We’ll help you find the right path through difficult times

Our Child Bereavement Support service (known as Rowans Meerkat Service), offers specialist emotional support to children and young people who have a significant adult (such as a parent or grandparent), with a life-limiting illness or, who have been bereaved of an adult close to them. We work alongside families with children up to the age of 18.

 

We work with families and their children to support their needs

Children have the capacity to cope well with loss providing they have appropriate support. However, it can be difficult for family members to provide this; the balance of wanting to protect children alongside knowing the ‘right’ thing to say can feel impossible at times. Even when family members encourage open conversations about what is happening, children might hold back due to worrying that asking questions will increase others’ distress. Sometimes, children simply can’t find the words to explain how they’re feeling.

Talking about illness and dying can feel frightening and uncertain for everyone.

There are a variety of ways Rowans Meerkat Service can support families through their child’s bereavement, depending on the child’s individual needs. We can offer guidance to parents/guardians, advice to schools and other agencies, and when appropriate, individual therapeutic work with children. Groups are available throughout the year for children who have been bereaved offering the opportunity for fun and for peer support.

Rowans Meerkat Service is able to accept referrals where a family is currently receiving or has previously received, care from the Rowans Hospice Charity.

If you would like to speak to someone from the Meerkat Service, please call: 023 9224 8025.

Children and grief

All children are different and their responses will vary depending on the individual child, their age and their experiences. It is important to know that children’s expression of grief is different to the way in which adults grieve.

Children may be upset, angry or could even appear uninterested; this does not mean they do not care but it can take time for children to understand and process what has happened. They may know they can speak to a parent or another trusted adult but finding the words can be difficult; children are more likely to demonstrate their emotions through their behaviour.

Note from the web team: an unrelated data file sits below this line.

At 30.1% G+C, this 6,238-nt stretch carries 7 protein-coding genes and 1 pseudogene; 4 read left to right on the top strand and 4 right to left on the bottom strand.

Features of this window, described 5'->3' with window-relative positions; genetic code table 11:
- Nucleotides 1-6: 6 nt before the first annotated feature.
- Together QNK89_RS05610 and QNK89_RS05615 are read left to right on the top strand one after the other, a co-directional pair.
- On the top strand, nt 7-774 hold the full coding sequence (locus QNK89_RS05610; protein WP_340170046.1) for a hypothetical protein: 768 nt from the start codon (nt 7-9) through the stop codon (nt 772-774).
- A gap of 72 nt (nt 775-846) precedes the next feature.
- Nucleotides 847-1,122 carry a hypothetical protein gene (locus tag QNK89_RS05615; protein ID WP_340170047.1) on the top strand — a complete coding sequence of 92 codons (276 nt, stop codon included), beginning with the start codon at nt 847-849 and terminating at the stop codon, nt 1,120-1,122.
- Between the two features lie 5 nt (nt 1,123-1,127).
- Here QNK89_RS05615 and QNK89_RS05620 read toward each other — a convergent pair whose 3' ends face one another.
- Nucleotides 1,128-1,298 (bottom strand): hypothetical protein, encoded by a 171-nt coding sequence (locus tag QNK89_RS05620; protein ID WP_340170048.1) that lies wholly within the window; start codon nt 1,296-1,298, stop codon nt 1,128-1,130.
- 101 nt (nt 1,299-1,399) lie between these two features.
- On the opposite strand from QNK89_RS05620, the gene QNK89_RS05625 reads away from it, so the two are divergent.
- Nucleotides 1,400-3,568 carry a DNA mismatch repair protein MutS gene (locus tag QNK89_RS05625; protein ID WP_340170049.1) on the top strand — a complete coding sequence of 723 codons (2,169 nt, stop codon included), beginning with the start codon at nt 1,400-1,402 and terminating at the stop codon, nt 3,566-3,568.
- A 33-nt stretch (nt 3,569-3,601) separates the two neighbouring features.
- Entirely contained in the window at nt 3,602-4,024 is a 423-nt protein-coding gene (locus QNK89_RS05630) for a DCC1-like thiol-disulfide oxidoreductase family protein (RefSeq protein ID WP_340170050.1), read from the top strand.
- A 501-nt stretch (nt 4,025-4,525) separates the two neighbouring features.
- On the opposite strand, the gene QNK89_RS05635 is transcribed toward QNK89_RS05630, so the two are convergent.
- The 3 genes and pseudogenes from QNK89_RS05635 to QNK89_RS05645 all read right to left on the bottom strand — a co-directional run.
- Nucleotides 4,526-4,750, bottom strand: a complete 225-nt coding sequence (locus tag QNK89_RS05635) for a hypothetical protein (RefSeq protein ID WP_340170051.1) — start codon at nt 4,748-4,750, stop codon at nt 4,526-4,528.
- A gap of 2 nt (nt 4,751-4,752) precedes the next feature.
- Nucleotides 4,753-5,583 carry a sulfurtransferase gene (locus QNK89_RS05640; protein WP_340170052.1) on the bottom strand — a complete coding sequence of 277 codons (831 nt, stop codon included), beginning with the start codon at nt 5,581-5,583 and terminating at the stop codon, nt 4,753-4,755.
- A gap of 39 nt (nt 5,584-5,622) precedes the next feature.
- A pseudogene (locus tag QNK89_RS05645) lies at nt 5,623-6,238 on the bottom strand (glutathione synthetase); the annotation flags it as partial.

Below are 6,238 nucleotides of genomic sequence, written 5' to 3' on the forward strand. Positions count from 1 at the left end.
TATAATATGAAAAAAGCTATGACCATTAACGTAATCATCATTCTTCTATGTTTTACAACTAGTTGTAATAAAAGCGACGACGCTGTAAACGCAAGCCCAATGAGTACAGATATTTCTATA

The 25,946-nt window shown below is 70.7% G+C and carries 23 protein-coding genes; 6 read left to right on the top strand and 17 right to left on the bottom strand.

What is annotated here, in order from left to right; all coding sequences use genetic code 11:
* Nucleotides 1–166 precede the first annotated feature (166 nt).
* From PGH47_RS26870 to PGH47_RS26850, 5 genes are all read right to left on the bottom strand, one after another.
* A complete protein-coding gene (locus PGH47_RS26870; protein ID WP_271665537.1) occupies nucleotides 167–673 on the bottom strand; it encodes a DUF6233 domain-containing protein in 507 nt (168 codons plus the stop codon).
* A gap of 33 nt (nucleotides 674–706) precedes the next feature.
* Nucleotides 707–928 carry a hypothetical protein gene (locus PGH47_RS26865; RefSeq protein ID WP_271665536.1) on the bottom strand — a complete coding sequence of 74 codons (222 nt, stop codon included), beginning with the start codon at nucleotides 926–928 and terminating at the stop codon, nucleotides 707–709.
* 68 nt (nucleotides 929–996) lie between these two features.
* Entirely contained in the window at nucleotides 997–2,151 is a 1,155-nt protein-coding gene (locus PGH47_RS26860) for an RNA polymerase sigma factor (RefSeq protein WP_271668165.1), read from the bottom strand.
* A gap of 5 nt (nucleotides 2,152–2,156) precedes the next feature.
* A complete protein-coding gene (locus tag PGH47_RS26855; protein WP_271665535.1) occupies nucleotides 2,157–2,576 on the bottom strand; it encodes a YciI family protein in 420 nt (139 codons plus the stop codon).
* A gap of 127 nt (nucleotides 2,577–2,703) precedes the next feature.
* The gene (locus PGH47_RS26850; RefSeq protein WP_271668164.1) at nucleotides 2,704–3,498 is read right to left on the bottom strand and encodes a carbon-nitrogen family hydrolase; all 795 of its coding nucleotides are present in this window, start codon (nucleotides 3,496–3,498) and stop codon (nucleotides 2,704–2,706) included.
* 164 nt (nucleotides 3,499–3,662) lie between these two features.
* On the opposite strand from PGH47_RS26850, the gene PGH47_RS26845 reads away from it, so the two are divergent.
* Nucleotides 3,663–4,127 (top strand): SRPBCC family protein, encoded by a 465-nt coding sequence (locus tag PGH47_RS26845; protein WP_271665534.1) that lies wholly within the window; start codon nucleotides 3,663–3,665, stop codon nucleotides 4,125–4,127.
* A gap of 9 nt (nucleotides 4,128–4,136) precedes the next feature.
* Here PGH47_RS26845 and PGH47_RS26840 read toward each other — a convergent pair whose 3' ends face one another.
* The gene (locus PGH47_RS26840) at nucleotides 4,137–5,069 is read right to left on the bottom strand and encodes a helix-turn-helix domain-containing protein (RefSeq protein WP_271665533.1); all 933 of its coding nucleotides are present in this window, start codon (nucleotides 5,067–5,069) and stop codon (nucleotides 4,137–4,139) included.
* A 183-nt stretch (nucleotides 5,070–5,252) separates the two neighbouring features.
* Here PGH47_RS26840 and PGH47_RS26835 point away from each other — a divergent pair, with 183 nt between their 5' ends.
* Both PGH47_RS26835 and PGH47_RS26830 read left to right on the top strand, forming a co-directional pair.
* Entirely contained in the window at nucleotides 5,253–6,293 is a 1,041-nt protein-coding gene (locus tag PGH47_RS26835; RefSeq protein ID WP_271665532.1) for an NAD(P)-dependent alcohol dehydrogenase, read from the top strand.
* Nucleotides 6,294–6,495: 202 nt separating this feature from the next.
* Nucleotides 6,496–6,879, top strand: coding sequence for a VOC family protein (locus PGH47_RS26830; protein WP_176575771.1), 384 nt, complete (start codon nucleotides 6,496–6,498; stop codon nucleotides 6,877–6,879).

More information and guidance about how children grieve can be found in our ‘Small Book of Big Conversations’.

Child Bereavement Support
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Amelia's graduation

How can I offer child bereavement support?

There are many ways in which you can support a child who is grieving:

  • Children may be experiencing a huge range of emotions, let children know that although these feelings may be scary and difficult, they are also normal. There aren’t any rules to grief so there isn’t a ‘right’ or a ‘wrong’ way to feel
  • Let children see you’re grieving too. Sometimes sharing your sadness can validate a child’s feelings and reassure them it is okay to cry. At the same time, children just need to know you are still able to look after them
  • Offer opportunities to talk about what has happened (try to avoid bedtime) but let the child lead in whether and how much they want to have a conversation
  • Sometimes children/young people can find it hard to talk about ‘tough stuff’ (just like us adults!); suggesting alternative ways of communicating can work well e.g. children may find it helpful to record their thoughts in a journal, use post-it notes to encourage ways of writing messages to each other or even texting and emailing
  • Children may feel responsible when things go wrong. It is important they are given reassurance they are not to blame for causing a person’s illness or death
  • When children are distressed, adults may feel like offering more treats and relaxing boundaries. At times this may be appropriate but generally, children feel more safe and secure if usual family rules and routines are maintained
  • Please keep your child’s school updated. It will help them to provide appropriate support
  • Find ways to remember the person who has died and share memories together, e.g. Creating a photo album or making a memory box or gift
Dying Matters blog images

Small Book of Big Conversations

Our ‘Small Book of Big Conversations’ offers guidance to parents/guardians supporting bereaved children through serious illness and into bereavement.

You can download a PDF copy of this booklet here:

Download

Meerkat Mail

Our children’s magazine, ‘Meerkat Mail’ includes updates about the Service and articles written by children who are keen to share their experiences of loss with others so that other readers know they are not alone.

You can download the most recent editions below.

Meerkat Mail Autumn 2020

Issue 15 - Spring 2020

Issue 14 - Autumn 2019

Issue 13 - Spring 2019

Issue 12 - Autumn 2018

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